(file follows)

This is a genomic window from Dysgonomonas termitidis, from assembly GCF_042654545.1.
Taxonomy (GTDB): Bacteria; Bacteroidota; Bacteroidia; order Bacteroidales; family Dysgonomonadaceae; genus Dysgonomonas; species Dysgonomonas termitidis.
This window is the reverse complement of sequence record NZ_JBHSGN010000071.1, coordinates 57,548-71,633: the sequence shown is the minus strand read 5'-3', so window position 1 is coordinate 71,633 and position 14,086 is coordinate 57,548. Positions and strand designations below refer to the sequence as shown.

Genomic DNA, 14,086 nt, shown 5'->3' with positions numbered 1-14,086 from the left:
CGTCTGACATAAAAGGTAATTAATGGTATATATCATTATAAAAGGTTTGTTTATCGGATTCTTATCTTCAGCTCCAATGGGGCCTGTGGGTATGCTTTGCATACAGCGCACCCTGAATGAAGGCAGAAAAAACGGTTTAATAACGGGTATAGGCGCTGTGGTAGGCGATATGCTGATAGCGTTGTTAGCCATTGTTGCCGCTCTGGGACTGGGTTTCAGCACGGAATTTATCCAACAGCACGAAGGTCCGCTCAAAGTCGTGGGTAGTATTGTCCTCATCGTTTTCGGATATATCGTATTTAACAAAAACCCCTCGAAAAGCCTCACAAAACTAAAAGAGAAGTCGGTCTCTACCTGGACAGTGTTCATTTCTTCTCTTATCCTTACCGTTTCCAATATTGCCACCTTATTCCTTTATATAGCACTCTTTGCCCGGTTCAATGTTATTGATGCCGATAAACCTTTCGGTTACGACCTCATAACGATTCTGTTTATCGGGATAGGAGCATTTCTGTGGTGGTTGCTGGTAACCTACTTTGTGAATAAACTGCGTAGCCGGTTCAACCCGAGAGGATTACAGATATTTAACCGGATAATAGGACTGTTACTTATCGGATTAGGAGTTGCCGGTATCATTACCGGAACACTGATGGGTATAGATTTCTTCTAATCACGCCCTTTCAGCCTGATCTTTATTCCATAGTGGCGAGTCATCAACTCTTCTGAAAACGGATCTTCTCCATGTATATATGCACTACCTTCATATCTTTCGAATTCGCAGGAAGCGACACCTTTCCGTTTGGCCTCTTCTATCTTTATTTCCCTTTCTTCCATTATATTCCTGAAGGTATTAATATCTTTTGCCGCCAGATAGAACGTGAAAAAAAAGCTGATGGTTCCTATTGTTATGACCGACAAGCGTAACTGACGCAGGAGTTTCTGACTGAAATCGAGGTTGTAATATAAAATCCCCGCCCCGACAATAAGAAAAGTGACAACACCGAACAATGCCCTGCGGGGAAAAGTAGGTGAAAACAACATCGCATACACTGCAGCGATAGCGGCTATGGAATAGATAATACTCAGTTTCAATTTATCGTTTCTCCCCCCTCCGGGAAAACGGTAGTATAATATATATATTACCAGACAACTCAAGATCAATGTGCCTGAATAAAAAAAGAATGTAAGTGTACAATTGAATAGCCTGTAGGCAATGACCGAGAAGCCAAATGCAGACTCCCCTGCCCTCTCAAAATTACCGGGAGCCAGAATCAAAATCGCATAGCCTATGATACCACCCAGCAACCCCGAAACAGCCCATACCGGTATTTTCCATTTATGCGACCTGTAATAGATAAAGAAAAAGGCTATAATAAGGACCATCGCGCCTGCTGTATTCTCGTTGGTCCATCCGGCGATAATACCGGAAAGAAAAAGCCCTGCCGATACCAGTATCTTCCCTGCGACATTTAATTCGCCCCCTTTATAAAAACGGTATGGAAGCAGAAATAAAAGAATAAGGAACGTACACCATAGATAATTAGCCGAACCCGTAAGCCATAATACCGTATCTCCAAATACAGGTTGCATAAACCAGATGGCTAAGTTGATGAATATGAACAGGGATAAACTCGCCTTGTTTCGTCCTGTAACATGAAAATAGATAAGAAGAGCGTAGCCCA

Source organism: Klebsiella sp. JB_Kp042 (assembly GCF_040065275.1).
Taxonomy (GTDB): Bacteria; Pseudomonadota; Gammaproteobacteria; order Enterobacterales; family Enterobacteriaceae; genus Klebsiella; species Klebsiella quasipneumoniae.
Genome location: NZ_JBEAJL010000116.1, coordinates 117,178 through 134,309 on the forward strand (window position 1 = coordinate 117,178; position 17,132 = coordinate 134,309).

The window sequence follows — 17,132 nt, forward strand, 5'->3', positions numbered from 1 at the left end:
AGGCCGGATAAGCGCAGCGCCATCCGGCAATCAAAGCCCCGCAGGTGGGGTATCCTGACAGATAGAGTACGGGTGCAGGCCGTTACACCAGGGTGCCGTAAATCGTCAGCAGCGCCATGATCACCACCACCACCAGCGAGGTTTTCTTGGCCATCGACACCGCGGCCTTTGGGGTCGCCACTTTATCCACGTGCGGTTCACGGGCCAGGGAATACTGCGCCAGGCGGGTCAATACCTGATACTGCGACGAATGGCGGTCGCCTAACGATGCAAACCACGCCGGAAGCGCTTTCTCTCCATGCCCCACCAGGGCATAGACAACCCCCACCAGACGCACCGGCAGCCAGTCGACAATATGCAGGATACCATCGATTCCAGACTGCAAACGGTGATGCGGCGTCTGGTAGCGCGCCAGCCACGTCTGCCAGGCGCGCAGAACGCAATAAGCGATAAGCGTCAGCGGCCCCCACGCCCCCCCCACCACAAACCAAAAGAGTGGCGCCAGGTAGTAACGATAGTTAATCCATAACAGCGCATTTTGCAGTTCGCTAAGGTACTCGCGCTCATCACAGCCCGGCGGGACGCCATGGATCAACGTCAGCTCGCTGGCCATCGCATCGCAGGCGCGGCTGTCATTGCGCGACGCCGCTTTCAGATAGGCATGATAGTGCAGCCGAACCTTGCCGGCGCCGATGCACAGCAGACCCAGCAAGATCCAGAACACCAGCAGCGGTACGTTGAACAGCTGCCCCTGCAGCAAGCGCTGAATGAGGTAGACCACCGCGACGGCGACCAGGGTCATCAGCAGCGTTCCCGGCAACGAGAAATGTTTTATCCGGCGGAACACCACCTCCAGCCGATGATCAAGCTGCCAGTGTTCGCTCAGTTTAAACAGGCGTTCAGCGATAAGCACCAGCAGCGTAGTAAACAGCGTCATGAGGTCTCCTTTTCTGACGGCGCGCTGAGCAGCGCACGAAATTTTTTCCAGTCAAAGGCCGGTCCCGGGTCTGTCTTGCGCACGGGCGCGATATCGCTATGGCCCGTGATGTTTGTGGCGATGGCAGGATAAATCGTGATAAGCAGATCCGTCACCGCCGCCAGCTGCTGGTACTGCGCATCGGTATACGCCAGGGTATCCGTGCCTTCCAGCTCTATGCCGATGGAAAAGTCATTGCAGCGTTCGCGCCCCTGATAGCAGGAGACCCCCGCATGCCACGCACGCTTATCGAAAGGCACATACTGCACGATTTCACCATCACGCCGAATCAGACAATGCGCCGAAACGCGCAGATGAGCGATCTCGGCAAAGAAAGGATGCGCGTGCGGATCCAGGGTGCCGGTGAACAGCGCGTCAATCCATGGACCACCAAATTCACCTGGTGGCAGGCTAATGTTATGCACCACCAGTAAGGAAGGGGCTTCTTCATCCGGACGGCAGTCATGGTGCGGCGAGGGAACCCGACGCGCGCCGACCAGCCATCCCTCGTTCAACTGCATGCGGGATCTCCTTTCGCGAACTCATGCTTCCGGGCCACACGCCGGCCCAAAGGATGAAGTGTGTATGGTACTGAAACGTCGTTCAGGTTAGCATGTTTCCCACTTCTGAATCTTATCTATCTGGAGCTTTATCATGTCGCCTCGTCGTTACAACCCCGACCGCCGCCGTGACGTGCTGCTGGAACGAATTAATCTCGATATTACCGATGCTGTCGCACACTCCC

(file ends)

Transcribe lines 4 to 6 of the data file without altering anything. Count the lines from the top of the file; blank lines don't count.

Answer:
Genomic DNA, 14,086 nt, shown 5'->3' with positions numbered 1-14,086 from the left:
CGTCTGACATAAAAGGTAATTAATGGTATATATCATTATAAAAGGTTTGTTTATCGGATTCTTATCTTCAGCTCCAATGGGGCCTGTGGGTATGCTTTGCATACAGCGCACCCTGAATGAAGGCAGAAAAAACGGTTTAATAACGGGTATAGGCGCTGTGGTAGGCGATATGCTGATAGCGTTGTTAGCCATTGTTGCCGCTCTGGGACTGGGTTTCAGCACGGAATTTATCCAACAGCACGAAGGTCCGCTCAAAGTCGTGGGTAGTATTGTCCTCATCGTTTTCGGATATATCGTATTTAACAAAAACCCCTCGAAAAGCCTCACAAAACTAAAAGAGAAGTCGGTCTCTACCTGGACAGTGTTCATTTCTTCTCTTATCCTTACCGTTTCCAATATTGCCACCTTATTCCTTTATATAGCACTCTTTGCCCGGTTCAATGTTATTGATGCCGATAAACCTTTCGGTTACGACCTCATAACGATTCTGTTTATCGGGATAGGAGCATTTCTGTGGTGGTTGCTGGTAACCTACTTTGTGAATAAACTGCGTAGCCGGTTCAACCCGAGAGGATTACAGATATTTAACCGGATAATAGGACTGTTACTTATCGGATTAGGAGTTGCCGGTATCATTACCGGAACACTGATGGGTATAGATTTCTTCTAATCACGCCCTTTCAGCCTGATCTTTATTCCATAGTGGCGAGTCATCAACTCTTCTGAAAACGGATCTTCTCCATGTATATATGCACTACCTTCATATCTTTCGAATTCGCAGGAAGCGACACCTTTCCGTTTGGCCTCTTCTATCTTTATTTCCCTTTCTTCCATTATATTCCTGAAGGTATTAATATCTTTTGCCGCCAGATAGAACGTGAAAAAAAAGCTGATGGTTCCTATTGTTATGACCGACAAGCGTAACTGACGCAGGAGTTTCTGACTGAAATCGAGGTTGTAATATAAAATCCCCGCCCCGACAATAAGAAAAGTGACAACACCGAACAATGCCCTGCGGGGAAAAGTAGGTGAAAACAACATCGCATACACTGCAGCGATAGCGGCTATGGAATAGATAATACTCAGTTTCAATTTATCGTTTCTCCCCCCTCCGGGAAAACGGTAGTATAATATATATATTACCAGACAACTCAAGATCAATGTGCCTGAATAAAAAAAGAATGTAAGTGTACAATTGAATAGCCTGTAGGCAATGACCGAGAAGCCAAATGCAGACTCCCCTGCCCTCTCAAAATTACCGGGAGCCAGAATCAAAATCGCATAGCCTATGATACCACCCAGCAACCCCGAAACAGCCCATACCGGTATTTTCCATTTATGCGACCTGTAATAGATAAAGAAAAAGGCTATAATAAGGACCATCGCGCCTGCTGTATTCTCGTTGGTCCATCCGGCGATAATACCGGAAAGAAAAAGCCCTGCCGATACCAGTATCTTCCCTGCGACATTTAATTCGCCCCCTTTATAAAAACGGTATGGAAGCAGAAATAAAAGAATAAGGAACGTACACCATAGATAATTAGCCGAACCCGTAAGCCATAATACCGTATCTCCAAATACAGGTTGCATAAACCAGATGGCTAAGTTGATGAATATGAACAGGGATAAACTCGCCTTGTTTCGTCCTGTAACATGAAAATAGATAAGAAGAGCGTAGCCCA

Source organism: Klebsiella sp. JB_Kp042 (assembly GCF_040065275.1).